Sundance Doc ‘The Reason I Jump’ Will Change the Conversation on Autism
Naoki Higashida’s ground-breaking book The Reason I Jump receives a documentary treatment that is equally revelatory. The Reason I Jump debuts in the World Documentary Competition at this year’s Sundance Film Festival and, like Higashida’s landmark book, it provides a valuable window into the experiences of non-speaking autistic people. The film is directed with sensitivity and ingenuity by Jerry Rothwell (How to Change the World, Sour Grapes) and it uses Higashida’s book (translated into English by Cloud Atlas author David Mitchell) as the jumping off point for a global study of the diversity of experiences for non-speaking autistic people. Rothwell introduces audiences to a quintet of characters and the range of supports they receive as society gradually understands a condition that is often impenetrable to the average mind. It’s a powerful and eye-opening film that furthers a much-needed conversation.
The Reason I Jump offers a first page-to-screen journey for Rothwell at a time when documentary “adaptations” of literature are becoming more common. “For me, the best film adaptations are a kind of riff on a book,” observes Rothwell, speaking with POV by telephone ahead of the film’s Sundance premiere. Rothwell explains that he couldn’t take the conventional docu-adaptation route of following a novel’s genesis with the writer. “The first time I had this idea, I thought that the obvious film would explore Naoki’s process of writing the book. It would be a story of him finding a voice and it would have some biographical elements.”
Rothwell says that practical constraints ruled out that option altogether. “Naoki definitely didn’t want to be in the film,” explains Rothwell, although Higashida communicated with the director during production and gave the final film his seal of approval. Without Higashida’s active involvement, though, bringing The Reason I Jump to the screen became a larger project of engaging with the text.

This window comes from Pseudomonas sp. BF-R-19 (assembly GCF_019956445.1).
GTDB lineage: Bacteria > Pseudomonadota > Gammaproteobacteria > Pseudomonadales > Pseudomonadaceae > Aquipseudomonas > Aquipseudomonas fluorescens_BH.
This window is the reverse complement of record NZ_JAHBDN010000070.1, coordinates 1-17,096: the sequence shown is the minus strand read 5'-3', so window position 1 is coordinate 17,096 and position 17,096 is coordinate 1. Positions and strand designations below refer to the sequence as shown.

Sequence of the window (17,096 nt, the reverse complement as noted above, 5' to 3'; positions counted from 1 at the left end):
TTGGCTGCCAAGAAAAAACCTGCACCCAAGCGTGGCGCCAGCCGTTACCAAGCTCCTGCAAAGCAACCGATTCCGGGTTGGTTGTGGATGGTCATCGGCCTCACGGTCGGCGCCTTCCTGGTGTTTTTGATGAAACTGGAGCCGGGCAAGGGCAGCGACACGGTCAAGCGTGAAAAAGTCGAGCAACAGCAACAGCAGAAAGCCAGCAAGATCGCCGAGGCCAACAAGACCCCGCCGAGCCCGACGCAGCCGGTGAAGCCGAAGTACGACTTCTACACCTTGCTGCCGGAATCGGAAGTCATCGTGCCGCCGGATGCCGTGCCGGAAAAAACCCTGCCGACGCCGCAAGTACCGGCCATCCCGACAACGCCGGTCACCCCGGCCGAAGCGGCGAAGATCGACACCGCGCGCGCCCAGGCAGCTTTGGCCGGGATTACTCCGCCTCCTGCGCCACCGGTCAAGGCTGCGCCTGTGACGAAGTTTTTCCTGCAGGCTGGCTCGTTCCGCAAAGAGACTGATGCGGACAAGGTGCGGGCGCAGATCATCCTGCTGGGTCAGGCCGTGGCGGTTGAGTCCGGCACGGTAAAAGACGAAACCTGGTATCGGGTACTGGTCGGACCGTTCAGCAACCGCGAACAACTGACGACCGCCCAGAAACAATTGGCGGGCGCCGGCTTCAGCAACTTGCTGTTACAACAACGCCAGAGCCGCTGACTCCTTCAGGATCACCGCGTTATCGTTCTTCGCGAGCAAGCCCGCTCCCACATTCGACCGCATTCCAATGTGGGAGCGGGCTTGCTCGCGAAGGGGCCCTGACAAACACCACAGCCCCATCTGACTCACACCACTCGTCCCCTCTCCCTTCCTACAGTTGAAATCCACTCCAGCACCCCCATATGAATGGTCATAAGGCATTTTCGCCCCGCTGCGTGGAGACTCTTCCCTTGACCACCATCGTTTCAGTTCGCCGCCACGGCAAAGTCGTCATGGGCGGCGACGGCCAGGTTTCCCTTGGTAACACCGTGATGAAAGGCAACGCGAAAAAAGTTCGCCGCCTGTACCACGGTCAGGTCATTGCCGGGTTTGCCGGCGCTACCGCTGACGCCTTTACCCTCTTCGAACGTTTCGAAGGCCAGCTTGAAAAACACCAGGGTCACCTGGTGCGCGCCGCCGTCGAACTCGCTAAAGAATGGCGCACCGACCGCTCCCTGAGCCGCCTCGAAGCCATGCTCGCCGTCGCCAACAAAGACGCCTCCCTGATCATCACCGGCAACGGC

Unlike Higashida’s book, which answers a series of questions in the first-person to illuminate the perspective and thought-process of a non-speaking autistic person, the film explores additional means of expression by people with similar conditions. “The book has characters, but they’re not really continuous characters in the form of the story,” observes Rothwell. “So, for me, it was a process of asking how the book becomes a key to unlocking something.”
Translating Naoki’s Voice
For Mitchell, the process of translating Higashida’s text from its original Japanese was also a unique experience. “My wife [Keiko Yoshida] and I were merely translating from one language to another and that comes with it a responsibility to clearly not put anything in there or take anything away from the original,” says the Booker-prize nominated author by telephone. Mitchell, who describes his encounter with The Reason I Jump as crucial to understanding the experiences of his own son, who has autism, adds that translating the book in language was unlike translating pages for the screen because the process couldn’t work as a riff. “Our modus operandus was to imagine if Naoki happened to be a 13-year-old English speaker,” says Mitchell. “How would he sound? How can we represent his Japanese in English, while being ourselves as transparent as we possibly can be?”